The Texans' helmet is dark blue with the Texans bull logo. The helmet was initially white when the team name and logo were unveiled, but was later changed to dark blue. The uniform design consists of red trim and either dark blue or white jerseys. The team typically wears white pants with its blue jerseys and blue pants with its white jerseys. Starting with the 2006 season, the Texans wore all-white for their home opener, and the team began to wear an all-blue combination for home games vs. the Indianapolis Colts. In 2003, the Texans introduced an alternative red jersey with blue trim; they wear this jersey at one home game each year, usually against a division rival. In 2007, the Texans introduced red pants for the first time, pairing them with the red jerseys for an all-red look. (This uniform combination was not well-received and has since been retired). In October 2008 the Texans paired blue socks (instead of the traditional red) with their blue pants and white jerseys. In 2016, the Texans unveiled a new uniform combo against the Jacksonville Jaguars, pairing the red jersey with blue pants and red socks. In 2017, the Texans wear the color rush uniform with all-navy blue.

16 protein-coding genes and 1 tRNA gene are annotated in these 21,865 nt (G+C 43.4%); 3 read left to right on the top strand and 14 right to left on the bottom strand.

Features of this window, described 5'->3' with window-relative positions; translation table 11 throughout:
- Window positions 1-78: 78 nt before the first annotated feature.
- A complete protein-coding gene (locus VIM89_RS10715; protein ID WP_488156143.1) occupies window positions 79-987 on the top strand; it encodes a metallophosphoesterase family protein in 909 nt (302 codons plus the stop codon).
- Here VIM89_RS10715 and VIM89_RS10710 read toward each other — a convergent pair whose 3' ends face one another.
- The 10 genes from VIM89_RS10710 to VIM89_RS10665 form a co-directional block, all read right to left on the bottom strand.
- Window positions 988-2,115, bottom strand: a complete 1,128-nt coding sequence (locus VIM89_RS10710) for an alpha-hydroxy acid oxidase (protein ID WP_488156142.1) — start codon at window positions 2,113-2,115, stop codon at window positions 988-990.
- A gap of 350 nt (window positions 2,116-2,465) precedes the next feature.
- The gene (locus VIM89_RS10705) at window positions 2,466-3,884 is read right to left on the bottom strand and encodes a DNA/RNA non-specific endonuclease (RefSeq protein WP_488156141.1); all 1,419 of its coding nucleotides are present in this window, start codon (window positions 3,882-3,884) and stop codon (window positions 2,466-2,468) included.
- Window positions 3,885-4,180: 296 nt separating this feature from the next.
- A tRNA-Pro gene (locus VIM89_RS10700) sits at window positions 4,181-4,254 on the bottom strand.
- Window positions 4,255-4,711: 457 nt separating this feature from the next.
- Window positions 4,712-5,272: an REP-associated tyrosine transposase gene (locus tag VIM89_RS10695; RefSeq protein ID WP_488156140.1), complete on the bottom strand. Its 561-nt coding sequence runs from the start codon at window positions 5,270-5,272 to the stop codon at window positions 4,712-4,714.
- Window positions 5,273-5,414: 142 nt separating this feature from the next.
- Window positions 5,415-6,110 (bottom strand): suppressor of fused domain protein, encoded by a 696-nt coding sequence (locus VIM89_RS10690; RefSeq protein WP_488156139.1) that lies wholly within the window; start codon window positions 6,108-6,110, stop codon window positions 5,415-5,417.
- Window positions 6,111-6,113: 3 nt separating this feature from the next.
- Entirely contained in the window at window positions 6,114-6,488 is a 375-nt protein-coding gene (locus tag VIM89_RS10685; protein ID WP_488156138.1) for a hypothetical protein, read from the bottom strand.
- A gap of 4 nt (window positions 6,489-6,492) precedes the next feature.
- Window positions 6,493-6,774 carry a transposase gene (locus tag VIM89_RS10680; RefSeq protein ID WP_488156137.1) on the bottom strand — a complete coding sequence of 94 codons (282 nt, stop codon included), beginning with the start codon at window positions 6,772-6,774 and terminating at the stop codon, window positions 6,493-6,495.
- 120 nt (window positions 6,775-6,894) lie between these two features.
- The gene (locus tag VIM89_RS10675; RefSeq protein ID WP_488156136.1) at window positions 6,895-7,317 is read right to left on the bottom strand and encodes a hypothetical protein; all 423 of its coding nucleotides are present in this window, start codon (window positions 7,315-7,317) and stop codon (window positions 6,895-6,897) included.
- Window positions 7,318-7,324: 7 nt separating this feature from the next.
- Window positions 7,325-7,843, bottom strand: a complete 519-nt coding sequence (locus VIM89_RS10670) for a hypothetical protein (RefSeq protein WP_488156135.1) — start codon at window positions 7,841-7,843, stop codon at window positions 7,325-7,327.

In 2002, the team wore a patch commemorating their inaugural season. Also, they celebrated 10 years as a franchise by wearing an anniversary patch throughout 2012.

Mascots and cheerleaders

The team's official mascot is Toro, who is a bull.[21] The team also has a cheerleading squad simply named the Houston Texans Cheerleaders.[22]

Rivalries

The Texans are the youngest franchise in the NFL, having only been competing in the NFL since 2002. For that reason, they have not had the history or the reputation on which to build classic rivalries like the ones that often exist between older franchises.

Tennessee Titans

The Tennessee Titans, who were formerly the Houston Oilers before their relocation in the 1990s, are viewed by many Houston fans as the Texans' chief rival and happen to be a team in the AFC South.

Indianapolis Colts

The Texans also have an AFC South Division rivalry with the Indianapolis Colts, whom the Texans had never defeated in Indianapolis until the 2015 season. More recently, Houston has increased bitterness with the Indianapolis Colts due to their young Houston-native quarterback Andrew Luck having been drafted by the Colts in 2012 and the franchise's first ever sweep of the Colts against Luck in 2016. [23] In 2018 the two teams met in the AFC Wild Card Playoffs, with the Colts winning 21-7.[24]